I knew he was lieing. But I wanted to believe him. His voice had all the reassurance of a warrior who had suffered a terrible setback and was looking for revenge. And it would take the time it would take. He had long been locked in the room of lost chances. Life was a dangerous game. There were only a fews hours left for him to find the key to free himself.***
This book, my seventh read for the Prix du Roman de Rochefort 2021, a relatively short book with the narrator revisiting an events in his childhood as one of his parents neighbours who lived above them befriended the narrator who needed to leave the straightjacket of his home as he approached adolescence. His neighbour is a rough character who is supposed to have a job involving driving around the south west of France towards the end of the sixties but doesn’t actually seem to do much as he drives around with the boy in the car. The narrators description of him in the opening paragraph seems to sum him up well.
His view in his own family looking back is in a way like his view of the neighbour, the word “inexorablel seems to say that their fate is also fixed:
It wasn’t necessarily sad, or it doesn’t seem so to me these days when I see us so, and we resembled small characters from a silent movie, trying hard, to the beat of some infernal music, to repeat the mistakes without seeing them, led inexorably forward as if by a cruel joke they didn’t understand.***
He seems at one point to ask himself why he keeps mulling over these memories so many years later and the answer is in the precise words of his analysis.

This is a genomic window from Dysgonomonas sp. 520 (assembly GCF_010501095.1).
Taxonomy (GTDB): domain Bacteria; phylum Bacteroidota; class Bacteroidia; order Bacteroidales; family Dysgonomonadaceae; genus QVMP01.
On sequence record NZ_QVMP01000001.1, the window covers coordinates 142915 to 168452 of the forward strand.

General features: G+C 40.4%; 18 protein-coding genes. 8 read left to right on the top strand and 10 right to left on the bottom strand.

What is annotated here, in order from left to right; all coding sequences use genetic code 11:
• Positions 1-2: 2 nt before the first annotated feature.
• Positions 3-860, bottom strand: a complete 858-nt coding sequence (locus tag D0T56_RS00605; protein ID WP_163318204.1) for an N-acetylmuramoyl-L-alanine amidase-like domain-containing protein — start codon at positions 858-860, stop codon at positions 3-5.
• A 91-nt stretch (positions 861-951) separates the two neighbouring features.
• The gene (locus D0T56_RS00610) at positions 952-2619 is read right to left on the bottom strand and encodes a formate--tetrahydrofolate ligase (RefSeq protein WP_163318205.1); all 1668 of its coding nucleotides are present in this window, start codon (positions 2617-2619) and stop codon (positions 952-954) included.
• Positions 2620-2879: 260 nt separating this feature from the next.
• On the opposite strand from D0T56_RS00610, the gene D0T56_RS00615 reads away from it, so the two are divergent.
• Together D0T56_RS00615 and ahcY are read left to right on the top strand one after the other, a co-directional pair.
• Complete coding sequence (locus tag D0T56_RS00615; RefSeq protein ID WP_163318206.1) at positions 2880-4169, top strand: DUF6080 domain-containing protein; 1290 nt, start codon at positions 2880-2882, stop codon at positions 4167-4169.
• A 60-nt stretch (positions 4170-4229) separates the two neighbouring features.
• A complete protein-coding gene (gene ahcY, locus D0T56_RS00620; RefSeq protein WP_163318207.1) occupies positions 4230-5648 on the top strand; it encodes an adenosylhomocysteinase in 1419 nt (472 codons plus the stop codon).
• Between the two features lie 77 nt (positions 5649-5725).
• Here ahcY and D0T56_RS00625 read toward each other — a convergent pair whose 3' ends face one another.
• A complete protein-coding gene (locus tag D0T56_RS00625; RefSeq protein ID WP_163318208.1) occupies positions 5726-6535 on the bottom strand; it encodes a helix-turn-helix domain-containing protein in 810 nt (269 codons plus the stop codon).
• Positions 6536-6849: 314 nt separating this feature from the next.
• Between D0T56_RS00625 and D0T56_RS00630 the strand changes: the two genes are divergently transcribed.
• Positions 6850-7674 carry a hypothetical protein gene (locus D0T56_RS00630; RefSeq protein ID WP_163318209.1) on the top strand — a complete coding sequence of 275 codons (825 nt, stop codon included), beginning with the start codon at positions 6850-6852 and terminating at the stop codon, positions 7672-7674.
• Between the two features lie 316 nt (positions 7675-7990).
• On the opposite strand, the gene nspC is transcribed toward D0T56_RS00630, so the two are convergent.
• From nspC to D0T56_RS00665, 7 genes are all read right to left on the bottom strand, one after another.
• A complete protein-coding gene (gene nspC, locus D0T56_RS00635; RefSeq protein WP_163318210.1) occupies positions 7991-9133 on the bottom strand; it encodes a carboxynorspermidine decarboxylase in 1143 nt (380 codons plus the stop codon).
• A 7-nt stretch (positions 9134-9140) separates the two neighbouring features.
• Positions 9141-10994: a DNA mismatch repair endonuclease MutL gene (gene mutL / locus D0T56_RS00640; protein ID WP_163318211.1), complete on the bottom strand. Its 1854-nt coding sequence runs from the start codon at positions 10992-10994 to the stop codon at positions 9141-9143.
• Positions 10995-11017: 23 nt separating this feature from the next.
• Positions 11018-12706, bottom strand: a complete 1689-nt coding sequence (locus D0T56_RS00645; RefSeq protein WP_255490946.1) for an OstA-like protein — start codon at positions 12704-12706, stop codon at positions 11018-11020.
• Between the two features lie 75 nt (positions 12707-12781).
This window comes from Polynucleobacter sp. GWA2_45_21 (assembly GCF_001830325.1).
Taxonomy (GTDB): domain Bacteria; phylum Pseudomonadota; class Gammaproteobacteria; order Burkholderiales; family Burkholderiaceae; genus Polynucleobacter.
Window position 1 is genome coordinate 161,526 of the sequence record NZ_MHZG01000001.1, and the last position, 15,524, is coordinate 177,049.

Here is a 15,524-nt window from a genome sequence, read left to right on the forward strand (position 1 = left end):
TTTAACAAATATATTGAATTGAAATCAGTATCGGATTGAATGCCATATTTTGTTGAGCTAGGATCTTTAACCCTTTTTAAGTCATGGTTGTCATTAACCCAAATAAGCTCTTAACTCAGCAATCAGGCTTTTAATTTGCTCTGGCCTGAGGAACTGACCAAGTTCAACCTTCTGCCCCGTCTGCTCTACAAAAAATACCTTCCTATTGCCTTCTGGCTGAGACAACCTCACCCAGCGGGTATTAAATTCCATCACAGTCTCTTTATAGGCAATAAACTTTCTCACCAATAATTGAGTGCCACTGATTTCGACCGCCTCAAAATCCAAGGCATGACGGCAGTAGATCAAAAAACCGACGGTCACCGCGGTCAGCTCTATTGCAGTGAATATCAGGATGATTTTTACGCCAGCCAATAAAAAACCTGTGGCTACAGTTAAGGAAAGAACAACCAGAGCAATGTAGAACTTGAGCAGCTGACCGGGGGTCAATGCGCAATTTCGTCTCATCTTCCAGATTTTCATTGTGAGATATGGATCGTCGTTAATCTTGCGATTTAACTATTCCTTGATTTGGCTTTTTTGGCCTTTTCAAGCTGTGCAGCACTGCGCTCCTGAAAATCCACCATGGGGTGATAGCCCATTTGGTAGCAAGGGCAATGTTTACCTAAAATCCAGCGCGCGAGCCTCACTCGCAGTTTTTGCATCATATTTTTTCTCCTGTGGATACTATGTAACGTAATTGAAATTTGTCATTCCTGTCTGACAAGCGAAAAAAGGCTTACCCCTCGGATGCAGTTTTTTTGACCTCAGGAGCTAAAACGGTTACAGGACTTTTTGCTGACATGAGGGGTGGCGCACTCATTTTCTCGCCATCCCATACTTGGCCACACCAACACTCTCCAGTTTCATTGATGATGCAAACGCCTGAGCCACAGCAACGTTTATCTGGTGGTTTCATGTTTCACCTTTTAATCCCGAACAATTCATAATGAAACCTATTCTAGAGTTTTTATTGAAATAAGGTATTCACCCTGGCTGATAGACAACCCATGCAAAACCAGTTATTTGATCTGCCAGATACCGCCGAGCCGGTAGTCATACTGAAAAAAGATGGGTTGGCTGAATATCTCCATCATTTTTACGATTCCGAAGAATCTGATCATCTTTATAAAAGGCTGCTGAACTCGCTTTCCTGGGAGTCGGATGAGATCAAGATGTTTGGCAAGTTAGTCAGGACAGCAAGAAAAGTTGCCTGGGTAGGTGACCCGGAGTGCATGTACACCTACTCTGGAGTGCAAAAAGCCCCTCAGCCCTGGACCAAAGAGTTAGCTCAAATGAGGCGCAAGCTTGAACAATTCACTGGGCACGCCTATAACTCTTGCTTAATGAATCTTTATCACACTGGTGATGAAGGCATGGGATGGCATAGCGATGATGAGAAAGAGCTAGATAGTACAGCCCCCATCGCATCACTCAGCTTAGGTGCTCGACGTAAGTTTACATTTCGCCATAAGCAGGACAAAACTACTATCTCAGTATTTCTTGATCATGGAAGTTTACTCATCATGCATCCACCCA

Because, without a doubt, like an assassin, childhood always revisits the the scene of it’s crime.***
So what was the event that troubles him all these years later? Some thime before the police come to get the neighbour, whom he never sees again, he is taken hunting and the neighbour pushes him to shoot at a wild hare, he is retrospectively only partially taken in by the fact that his shot killed the hare, supposing that the neighbour fired in quick succesion to kill the hare. It is the carrying the hare back to their appartment block, not being able to bring it back to life and the moment that he realises that dearh is definitive that troubles him so much. This moment far more than the very public arrest of the neighbour.
A short troubling book, well written but which didn’t ring a bell for me.
First Published in french as “Le lièvre” in 2021, by Gallimard
*** my translation
The quotes as read in French before translation
Je savais qu’il mentait. Mais je voulais y croire. Sa voix avait l’assurance d’un guerrier qui aurait subi un revers terrible et promettrait de revenir se venger. Et cela prendrait le temps qu’il faudrait. Il avait depuis longtemps élu domicile dans la salle des chances perdues. La vie était un jeu dangereux. Il n’avait plus que quelques heures pour trouver la clé qui le libérerait.
Ce n’était pas forcément triste, ou ça ne l’est plus tout à fait à mes yeux aujourd’hui quand je nous revois ainsi, et que nous ressemblons alors aux petits personnages d’un film muet, appliqués sur une musique infernale à enchaîner les erreurs sans les voir, et entraînés inexorablement dans la mécanique d’un gag cruel qui leur échappe.
Parce que sans doute, comme l’assassin, l’enfance revient toujours sur les lieux de son crime.
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